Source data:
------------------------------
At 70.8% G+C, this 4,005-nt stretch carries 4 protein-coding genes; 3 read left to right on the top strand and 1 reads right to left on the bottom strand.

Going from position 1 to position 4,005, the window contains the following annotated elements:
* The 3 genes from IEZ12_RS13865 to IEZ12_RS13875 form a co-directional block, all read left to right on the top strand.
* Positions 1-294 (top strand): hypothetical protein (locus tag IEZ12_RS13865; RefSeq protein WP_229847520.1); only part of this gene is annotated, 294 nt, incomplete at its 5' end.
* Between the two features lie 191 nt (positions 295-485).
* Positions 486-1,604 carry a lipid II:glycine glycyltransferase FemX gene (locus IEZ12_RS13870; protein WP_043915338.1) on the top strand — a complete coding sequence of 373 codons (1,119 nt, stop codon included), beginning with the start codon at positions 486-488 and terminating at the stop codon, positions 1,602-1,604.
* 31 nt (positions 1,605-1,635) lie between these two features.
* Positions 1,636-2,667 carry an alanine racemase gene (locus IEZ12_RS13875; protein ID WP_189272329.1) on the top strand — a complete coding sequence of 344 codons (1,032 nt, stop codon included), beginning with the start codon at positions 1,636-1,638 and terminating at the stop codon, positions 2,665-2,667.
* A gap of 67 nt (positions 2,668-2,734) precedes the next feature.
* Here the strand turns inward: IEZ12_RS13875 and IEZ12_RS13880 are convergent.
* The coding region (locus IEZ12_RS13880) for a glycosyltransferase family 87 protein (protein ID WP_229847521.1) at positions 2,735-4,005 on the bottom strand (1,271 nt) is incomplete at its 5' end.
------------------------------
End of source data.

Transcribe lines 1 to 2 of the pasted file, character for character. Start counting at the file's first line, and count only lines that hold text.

At 70.8% G+C, this 4,005-nt stretch carries 4 protein-coding genes; 3 read left to right on the top strand and 1 reads right to left on the bottom strand.

Going from position 1 to position 4,005, the window contains the following annotated elements: